Vivekananda’s national appeal was not limited to a section but embraced the teeming millions of India, both high and low, rich and poor; it was all-encompassing and all-inclusive and served to rouse many Indians

In their struggle for freedom, Indian nationalists were deeply inspired by the life and message of Swami Vivekananda. Leading historians have referred to the impact that Vivekananda’s words and work had on the revolutionary movement in India. Through his narrative of a spiritual and material freedom, Vivekananda came to be looked upon by a large section of Indian revolutionaries as a prophet who indicated the path of liberty and of freedom to his subject people. The vision of India he articulated continued to inspire, move and propel young minds to action long after he had physically ceased to be active.

Throughout his tours across India, Vivekananda’s speeches focussed essentially on three aspects. They were, first his sense of a supreme mission which almost appeared as a historical imperative; second, his conviction of the indestructibility of the Indian soul and the invincibility of Indian spirituality; and the third was his belief in nationalism which alone could become an effective and adequate instrument for the fulfillment of India’s destiny. These, in fact, formed the bedrock of his philosophy of Indian nationalism.

Laying the foundation for the crystallisation of Indian nationalism, Vivekananda gave a call at Madras on February 14, 1897, asking all his listeners to worship the motherland alone and exclusively for the next 50 years, and “give up”, he said, “being a slave”. For the next 50 years, “this alone shall be our keynote — this, our great Mother India. Let all other vain gods disappear for the time from our minds”.

Historian of Indian nationalism and political thought, Biman Behari Majumdar, has argued that nothing illustrated the Swami’s “prophetic vision” regarding the freedom of India better than the fact that it was “exactly 50 years” after he had asked his countrymen to worship Mother India that British Prime Minister Clement Attlee announced in the House of Commons on February 23, 1947, his Government’s decision to quit India.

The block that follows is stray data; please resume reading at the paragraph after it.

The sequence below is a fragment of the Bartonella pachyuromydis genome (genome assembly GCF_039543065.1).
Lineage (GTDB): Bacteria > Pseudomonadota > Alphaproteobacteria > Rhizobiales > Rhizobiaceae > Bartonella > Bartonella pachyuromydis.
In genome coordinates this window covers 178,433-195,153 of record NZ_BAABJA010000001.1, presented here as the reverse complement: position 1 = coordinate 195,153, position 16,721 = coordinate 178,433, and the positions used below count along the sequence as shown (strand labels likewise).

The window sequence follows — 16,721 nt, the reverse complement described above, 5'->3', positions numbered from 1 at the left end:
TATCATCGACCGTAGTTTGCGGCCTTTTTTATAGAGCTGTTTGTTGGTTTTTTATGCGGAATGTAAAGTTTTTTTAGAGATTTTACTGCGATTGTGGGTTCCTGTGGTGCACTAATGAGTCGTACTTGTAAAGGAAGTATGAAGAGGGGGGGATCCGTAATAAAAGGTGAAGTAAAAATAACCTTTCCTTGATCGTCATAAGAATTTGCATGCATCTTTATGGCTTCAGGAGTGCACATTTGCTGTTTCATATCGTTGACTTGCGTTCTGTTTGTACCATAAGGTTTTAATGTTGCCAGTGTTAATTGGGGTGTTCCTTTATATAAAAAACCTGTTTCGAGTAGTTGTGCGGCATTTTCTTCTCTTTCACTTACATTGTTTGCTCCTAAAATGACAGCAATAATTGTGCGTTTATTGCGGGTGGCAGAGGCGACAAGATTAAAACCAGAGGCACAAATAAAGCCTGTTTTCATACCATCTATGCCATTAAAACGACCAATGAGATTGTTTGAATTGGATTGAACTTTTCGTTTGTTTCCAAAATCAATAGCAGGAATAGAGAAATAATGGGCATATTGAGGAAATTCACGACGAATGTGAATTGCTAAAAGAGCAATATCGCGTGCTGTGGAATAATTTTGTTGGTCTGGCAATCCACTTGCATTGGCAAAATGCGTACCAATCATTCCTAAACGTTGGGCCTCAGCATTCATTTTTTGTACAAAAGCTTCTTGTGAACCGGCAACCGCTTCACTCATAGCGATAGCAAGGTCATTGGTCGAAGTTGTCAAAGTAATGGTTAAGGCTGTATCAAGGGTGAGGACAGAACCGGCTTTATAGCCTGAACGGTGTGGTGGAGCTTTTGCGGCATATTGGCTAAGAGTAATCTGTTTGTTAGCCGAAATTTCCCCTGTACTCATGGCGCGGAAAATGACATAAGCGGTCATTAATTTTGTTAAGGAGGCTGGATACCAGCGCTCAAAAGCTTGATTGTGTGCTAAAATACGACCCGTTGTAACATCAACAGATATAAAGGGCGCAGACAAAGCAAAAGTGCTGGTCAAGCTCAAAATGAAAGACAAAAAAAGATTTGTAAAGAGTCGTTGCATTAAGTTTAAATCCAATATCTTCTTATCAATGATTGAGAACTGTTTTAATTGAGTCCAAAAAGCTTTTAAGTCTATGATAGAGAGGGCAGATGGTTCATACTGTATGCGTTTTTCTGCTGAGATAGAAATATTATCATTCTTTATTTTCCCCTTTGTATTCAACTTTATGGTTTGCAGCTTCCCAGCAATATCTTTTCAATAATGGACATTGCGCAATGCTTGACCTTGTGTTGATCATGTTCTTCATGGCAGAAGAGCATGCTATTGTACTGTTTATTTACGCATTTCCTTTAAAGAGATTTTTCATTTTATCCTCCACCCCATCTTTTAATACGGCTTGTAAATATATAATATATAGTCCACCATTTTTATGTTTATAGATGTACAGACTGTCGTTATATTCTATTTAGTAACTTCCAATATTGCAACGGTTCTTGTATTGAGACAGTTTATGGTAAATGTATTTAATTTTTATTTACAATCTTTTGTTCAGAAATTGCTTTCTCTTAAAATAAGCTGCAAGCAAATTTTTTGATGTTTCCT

Though Vivekananda had asked his disciples to refrain from direct involvement in politics, it would be unfair to categorically say that he did not concern himself at all with politics or that he had nothing to say about political subjection. He was a keen observer of Indian politics and had his own ideas of revolution, and he radiated a restless concern at the fallen state of his country. The Swami would often be seen getting worked up when discussing India’s degraded condition.

NC Kelkar, editor of the the Mahratta of Pune and a close collaborator of Bal Gandadhar Tilak, while visiting the Swami in Varanasi towards the end heard him speak “with bated breath and wondered at the terrible anguish he was suffering for the cause of India”.

One sees this agony of Vivekananda expressed in a letter he wrote to Mary Hale on October 30, 1899, where he talked of the “terrible massacre the English perpetrated in 1857 and 1858, and still more terrible famines that have become the inevitable consequence of British rule (there never was a famine in a native State)”, and how it killed millions of people. Passionately describing the degenerated state of affairs, Vivekananda lamented how “freedom of the Press [has been] stopped already” and “we have been disarmed long ago”, and how, “for writing a few words of innocent criticism, men are being hurried to transportation for life, others imprisoned without any trial; and nobody knows when his head will be off”.